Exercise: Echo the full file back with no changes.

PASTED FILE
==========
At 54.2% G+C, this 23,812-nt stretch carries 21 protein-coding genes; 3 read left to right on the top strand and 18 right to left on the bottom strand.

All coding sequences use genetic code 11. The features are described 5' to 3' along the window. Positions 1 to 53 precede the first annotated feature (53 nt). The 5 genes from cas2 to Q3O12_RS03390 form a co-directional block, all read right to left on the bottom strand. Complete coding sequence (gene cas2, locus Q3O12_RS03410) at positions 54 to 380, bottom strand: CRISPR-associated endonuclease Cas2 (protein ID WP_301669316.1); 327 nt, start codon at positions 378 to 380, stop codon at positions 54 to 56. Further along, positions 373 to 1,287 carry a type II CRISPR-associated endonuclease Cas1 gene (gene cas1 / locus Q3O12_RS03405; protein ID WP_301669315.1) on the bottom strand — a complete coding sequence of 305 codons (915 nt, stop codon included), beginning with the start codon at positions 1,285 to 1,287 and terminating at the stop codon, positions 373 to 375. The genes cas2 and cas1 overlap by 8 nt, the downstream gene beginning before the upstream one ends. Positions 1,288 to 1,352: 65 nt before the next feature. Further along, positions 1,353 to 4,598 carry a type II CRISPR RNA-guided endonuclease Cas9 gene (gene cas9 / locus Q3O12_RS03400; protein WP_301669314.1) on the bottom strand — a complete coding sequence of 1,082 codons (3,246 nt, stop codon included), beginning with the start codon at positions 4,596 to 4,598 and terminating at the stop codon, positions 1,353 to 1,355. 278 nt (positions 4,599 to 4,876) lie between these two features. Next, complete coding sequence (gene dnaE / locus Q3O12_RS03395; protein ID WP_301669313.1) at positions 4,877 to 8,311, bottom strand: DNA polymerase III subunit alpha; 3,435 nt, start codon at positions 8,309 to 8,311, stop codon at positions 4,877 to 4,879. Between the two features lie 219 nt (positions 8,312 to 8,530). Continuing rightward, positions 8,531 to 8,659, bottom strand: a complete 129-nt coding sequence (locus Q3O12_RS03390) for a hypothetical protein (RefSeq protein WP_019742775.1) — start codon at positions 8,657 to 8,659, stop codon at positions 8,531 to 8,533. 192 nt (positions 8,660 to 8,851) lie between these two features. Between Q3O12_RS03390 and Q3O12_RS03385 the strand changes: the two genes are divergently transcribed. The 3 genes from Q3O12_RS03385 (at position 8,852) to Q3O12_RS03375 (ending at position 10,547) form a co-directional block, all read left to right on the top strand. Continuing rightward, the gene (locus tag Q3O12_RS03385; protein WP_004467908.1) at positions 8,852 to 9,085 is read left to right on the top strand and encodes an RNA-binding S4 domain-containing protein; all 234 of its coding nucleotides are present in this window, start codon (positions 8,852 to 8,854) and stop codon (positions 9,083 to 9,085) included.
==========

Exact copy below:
At 54.2% G+C, this 23,812-nt stretch carries 21 protein-coding genes; 3 read left to right on the top strand and 18 right to left on the bottom strand.

All coding sequences use genetic code 11. The features are described 5' to 3' along the window. Positions 1 to 53 precede the first annotated feature (53 nt). The 5 genes from cas2 to Q3O12_RS03390 form a co-directional block, all read right to left on the bottom strand. Complete coding sequence (gene cas2, locus Q3O12_RS03410) at positions 54 to 380, bottom strand: CRISPR-associated endonuclease Cas2 (protein ID WP_301669316.1); 327 nt, start codon at positions 378 to 380, stop codon at positions 54 to 56. Further along, positions 373 to 1,287 carry a type II CRISPR-associated endonuclease Cas1 gene (gene cas1 / locus Q3O12_RS03405; protein ID WP_301669315.1) on the bottom strand — a complete coding sequence of 305 codons (915 nt, stop codon included), beginning with the start codon at positions 1,285 to 1,287 and terminating at the stop codon, positions 373 to 375. The genes cas2 and cas1 overlap by 8 nt, the downstream gene beginning before the upstream one ends. Positions 1,288 to 1,352: 65 nt before the next feature. Further along, positions 1,353 to 4,598 carry a type II CRISPR RNA-guided endonuclease Cas9 gene (gene cas9 / locus Q3O12_RS03400; protein WP_301669314.1) on the bottom strand — a complete coding sequence of 1,082 codons (3,246 nt, stop codon included), beginning with the start codon at positions 4,596 to 4,598 and terminating at the stop codon, positions 1,353 to 1,355. 278 nt (positions 4,599 to 4,876) lie between these two features. Next, complete coding sequence (gene dnaE / locus Q3O12_RS03395; protein ID WP_301669313.1) at positions 4,877 to 8,311, bottom strand: DNA polymerase III subunit alpha; 3,435 nt, start codon at positions 8,309 to 8,311, stop codon at positions 4,877 to 4,879. Between the two features lie 219 nt (positions 8,312 to 8,530). Continuing rightward, positions 8,531 to 8,659, bottom strand: a complete 129-nt coding sequence (locus Q3O12_RS03390) for a hypothetical protein (RefSeq protein WP_019742775.1) — start codon at positions 8,657 to 8,659, stop codon at positions 8,531 to 8,533. 192 nt (positions 8,660 to 8,851) lie between these two features. Between Q3O12_RS03390 and Q3O12_RS03385 the strand changes: the two genes are divergently transcribed. The 3 genes from Q3O12_RS03385 (at position 8,852) to Q3O12_RS03375 (ending at position 10,547) form a co-directional block, all read left to right on the top strand. Continuing rightward, the gene (locus tag Q3O12_RS03385; protein WP_004467908.1) at positions 8,852 to 9,085 is read left to right on the top strand and encodes an RNA-binding S4 domain-containing protein; all 234 of its coding nucleotides are present in this window, start codon (positions 8,852 to 8,854) and stop codon (positions 9,083 to 9,085) included.